> On the other hand, Spivak seems to cover next > to nothing compared to most Calculus texts when > it comes to topics. It doesn't look like there > is any multivariable calculus in it, for instance. > (That must be why people favor other texts like > Apostol. Personally, I would rather have Spivak > based on my limited experience with the two.)
Apostol's volume 1 is single-variable and his volume 2 is multi-variable. Spivak's text was intended to be for a 2-semester single-variable calculus sequence at the honors level, not for the entire elementary calculus sequence.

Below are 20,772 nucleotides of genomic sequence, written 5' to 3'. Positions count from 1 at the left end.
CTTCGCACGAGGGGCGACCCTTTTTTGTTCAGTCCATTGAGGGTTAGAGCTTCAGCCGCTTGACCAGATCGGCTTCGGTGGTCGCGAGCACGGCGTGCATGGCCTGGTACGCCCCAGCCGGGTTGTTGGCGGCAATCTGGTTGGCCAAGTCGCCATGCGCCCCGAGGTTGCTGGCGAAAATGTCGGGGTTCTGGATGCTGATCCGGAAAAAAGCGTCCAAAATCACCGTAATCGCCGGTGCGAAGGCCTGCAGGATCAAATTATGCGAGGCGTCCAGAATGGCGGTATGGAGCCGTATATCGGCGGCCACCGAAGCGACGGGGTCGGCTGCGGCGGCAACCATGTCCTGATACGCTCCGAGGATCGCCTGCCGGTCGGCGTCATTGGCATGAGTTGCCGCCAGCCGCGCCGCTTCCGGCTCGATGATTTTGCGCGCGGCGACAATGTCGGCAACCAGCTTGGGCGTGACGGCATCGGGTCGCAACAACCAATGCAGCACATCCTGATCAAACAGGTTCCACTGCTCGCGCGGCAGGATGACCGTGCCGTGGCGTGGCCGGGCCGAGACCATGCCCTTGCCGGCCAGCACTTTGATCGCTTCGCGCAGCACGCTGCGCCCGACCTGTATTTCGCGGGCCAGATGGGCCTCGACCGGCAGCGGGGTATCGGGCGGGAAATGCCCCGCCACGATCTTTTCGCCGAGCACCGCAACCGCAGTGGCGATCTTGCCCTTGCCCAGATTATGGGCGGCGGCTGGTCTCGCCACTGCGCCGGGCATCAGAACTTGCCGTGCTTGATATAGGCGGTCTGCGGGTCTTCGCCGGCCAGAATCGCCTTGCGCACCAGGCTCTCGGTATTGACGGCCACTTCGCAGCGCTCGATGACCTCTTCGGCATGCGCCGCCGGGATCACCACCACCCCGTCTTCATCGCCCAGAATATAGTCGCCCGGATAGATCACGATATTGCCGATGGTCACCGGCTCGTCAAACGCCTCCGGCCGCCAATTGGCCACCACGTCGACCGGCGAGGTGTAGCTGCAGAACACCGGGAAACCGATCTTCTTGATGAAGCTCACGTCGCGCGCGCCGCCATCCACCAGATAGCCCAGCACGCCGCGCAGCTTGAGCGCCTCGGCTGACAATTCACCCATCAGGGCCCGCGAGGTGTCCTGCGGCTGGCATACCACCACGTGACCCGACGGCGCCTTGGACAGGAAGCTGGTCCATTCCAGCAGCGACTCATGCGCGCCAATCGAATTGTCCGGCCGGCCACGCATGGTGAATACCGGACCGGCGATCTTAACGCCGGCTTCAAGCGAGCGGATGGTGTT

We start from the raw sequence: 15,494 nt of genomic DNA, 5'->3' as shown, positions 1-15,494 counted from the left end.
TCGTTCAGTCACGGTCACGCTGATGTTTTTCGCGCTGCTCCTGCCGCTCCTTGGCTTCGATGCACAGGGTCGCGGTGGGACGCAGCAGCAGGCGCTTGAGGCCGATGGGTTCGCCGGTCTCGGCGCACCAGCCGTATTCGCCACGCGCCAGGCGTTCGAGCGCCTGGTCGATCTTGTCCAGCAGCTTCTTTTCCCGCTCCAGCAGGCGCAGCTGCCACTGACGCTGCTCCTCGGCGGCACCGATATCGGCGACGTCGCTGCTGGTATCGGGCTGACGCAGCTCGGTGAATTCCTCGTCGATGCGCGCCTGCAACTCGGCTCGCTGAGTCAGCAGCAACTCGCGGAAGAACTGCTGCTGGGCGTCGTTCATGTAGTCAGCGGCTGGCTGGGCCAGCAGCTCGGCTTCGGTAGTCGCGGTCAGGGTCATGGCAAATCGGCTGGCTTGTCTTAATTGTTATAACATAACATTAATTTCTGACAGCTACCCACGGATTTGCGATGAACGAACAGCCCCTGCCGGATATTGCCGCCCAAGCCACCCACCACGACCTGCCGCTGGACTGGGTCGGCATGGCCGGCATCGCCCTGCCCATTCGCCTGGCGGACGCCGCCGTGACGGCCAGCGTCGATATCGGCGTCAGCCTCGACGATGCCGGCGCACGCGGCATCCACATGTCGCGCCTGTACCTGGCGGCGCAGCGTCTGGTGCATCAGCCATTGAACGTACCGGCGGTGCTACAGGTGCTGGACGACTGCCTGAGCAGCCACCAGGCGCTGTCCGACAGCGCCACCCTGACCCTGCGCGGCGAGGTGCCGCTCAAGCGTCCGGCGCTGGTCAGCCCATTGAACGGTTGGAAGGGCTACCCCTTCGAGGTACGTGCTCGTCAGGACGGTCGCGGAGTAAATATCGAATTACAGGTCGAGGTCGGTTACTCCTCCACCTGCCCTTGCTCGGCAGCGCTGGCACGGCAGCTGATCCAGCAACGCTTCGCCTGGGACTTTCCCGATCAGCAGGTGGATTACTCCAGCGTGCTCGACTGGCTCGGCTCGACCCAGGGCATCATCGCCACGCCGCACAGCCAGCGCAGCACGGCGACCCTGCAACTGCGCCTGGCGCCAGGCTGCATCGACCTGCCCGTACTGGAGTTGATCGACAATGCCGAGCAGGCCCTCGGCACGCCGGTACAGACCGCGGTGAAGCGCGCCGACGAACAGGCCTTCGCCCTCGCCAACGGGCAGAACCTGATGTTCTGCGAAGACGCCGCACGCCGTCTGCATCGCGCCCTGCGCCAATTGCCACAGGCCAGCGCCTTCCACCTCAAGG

I liked your analysis of the texts, by the way. Although I probably don't agree with everything you said (or maybe I do, I don't know; but that's not what I want to discuss now), it's nice to see someone in here actually discuss the content of a text rather than just say it's bad or it's good.
I may write more later, but for now I'll say that my favorite "honors level" one-variable calculus texts are:
#1. Spivak's calculus text.
#2. Ricahrd Courant and Fritz John, "Introduction to Calculus and Analysis", volume 1.
#3. Richard Courant and Herbert Robbins, "What is Mathematics?", second half of the book.